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Sinning against nature: the theory of background conditions
  1. R Blackford
  1. Correspondence to:
 R Blackford
 School of Philosophy and Bioethics, Monash University, Wellington Road, Clayton, VIC 3800, Australia; Russell.Blackford{at}


Debates about the moral and political acceptability of particular sexual practices and new technologies often include appeals to a supposed imperative to follow nature. If nature is understood as the totality of all phenomena or as those things that are not artificial, there is little prospect of developing a successful argument to impugn interference with it or sinning against it. At the same time, there are serious difficulties with approaches that seek to identify "proper" human functioning. An alternative approach is to understand interference with nature as acting in a manner that threatens basic background conditions to human choice. Arguably, the theory of background conditions helps explain much of the hostility to practices and technologies that allegedly sin against nature. The theory does not, however, entail that appeals to nature are relevant or rational. Such appeals should be subjected to sceptical scrutiny. Indeed, the theory suggests that arguments against practices and technologies that can be seen as contrary to nature sometimes exercise a psychological attraction that is disproportional to their actual cogency.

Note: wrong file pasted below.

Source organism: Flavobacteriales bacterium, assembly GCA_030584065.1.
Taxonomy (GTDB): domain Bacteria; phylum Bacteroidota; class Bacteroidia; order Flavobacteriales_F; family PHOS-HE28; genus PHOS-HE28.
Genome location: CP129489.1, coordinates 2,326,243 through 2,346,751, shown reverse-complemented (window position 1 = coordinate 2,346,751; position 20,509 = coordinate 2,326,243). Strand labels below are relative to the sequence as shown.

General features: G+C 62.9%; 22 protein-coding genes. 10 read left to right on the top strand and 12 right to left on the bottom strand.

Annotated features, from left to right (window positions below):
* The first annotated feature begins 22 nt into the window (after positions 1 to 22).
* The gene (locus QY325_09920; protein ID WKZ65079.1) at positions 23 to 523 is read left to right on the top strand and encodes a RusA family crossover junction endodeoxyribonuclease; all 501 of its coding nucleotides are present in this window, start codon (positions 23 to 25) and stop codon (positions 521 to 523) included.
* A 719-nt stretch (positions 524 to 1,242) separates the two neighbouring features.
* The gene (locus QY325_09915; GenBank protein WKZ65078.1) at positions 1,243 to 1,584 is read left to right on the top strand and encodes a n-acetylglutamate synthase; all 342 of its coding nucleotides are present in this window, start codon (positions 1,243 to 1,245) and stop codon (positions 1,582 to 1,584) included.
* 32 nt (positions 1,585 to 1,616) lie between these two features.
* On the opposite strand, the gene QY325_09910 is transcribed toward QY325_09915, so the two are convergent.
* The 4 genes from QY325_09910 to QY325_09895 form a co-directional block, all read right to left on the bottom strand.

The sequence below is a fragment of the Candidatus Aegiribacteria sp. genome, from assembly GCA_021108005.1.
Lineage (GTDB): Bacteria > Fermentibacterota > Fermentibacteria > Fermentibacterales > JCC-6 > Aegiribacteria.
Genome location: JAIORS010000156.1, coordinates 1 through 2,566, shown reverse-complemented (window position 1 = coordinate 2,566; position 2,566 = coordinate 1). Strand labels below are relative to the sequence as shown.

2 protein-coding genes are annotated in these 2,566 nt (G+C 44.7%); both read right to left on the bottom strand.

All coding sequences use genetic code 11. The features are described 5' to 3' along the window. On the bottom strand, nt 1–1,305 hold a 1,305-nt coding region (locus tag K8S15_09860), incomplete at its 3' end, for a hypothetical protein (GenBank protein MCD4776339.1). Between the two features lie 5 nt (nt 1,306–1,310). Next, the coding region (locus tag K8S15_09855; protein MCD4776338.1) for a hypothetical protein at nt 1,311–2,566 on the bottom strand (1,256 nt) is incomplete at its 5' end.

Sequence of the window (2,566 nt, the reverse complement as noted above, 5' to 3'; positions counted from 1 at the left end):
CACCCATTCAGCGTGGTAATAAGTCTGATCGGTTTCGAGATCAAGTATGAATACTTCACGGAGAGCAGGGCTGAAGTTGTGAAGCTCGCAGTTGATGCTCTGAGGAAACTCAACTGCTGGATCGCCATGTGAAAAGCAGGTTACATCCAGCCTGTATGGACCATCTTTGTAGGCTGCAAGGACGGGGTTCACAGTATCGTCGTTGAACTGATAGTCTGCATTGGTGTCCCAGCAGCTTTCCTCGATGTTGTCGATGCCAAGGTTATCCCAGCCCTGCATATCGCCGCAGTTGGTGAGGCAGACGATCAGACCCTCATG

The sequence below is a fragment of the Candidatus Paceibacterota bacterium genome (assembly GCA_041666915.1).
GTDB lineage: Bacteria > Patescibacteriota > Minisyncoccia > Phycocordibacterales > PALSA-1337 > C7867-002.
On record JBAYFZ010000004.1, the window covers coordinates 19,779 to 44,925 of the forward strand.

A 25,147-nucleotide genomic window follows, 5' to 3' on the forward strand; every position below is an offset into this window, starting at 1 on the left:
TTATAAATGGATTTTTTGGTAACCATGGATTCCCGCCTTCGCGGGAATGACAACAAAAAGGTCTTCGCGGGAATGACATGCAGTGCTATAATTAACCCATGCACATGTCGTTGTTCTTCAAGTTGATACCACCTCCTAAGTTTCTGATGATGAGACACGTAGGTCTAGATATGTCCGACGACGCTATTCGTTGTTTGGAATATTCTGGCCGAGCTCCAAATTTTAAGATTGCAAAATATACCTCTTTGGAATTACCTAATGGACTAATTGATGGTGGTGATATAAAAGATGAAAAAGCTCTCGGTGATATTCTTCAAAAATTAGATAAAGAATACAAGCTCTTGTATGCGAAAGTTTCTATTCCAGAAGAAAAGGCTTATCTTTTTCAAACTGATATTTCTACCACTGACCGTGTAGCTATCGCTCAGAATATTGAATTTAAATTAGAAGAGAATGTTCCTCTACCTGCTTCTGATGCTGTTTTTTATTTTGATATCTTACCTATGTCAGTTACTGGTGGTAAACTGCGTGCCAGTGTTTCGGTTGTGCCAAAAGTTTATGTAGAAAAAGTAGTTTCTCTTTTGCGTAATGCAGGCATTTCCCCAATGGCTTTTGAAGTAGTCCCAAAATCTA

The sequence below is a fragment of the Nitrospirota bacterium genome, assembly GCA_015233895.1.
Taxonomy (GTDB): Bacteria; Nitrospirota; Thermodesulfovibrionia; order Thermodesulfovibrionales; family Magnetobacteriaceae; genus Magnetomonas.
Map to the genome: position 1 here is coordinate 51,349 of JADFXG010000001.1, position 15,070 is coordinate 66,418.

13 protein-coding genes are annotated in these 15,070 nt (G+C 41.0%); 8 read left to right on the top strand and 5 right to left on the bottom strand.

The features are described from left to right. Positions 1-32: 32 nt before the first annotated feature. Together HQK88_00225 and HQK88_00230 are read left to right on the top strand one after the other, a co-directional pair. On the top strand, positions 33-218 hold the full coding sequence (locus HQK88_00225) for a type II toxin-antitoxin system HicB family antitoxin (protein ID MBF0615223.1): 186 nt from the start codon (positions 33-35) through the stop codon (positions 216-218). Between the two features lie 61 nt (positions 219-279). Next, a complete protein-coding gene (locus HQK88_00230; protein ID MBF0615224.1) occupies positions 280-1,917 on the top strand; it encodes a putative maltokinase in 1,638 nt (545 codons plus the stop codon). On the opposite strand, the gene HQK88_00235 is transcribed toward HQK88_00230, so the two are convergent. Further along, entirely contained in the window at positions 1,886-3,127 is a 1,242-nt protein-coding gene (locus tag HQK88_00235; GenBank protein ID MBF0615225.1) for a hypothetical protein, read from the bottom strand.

• IVF, in vitro fertilisation

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  • Competing interests: None.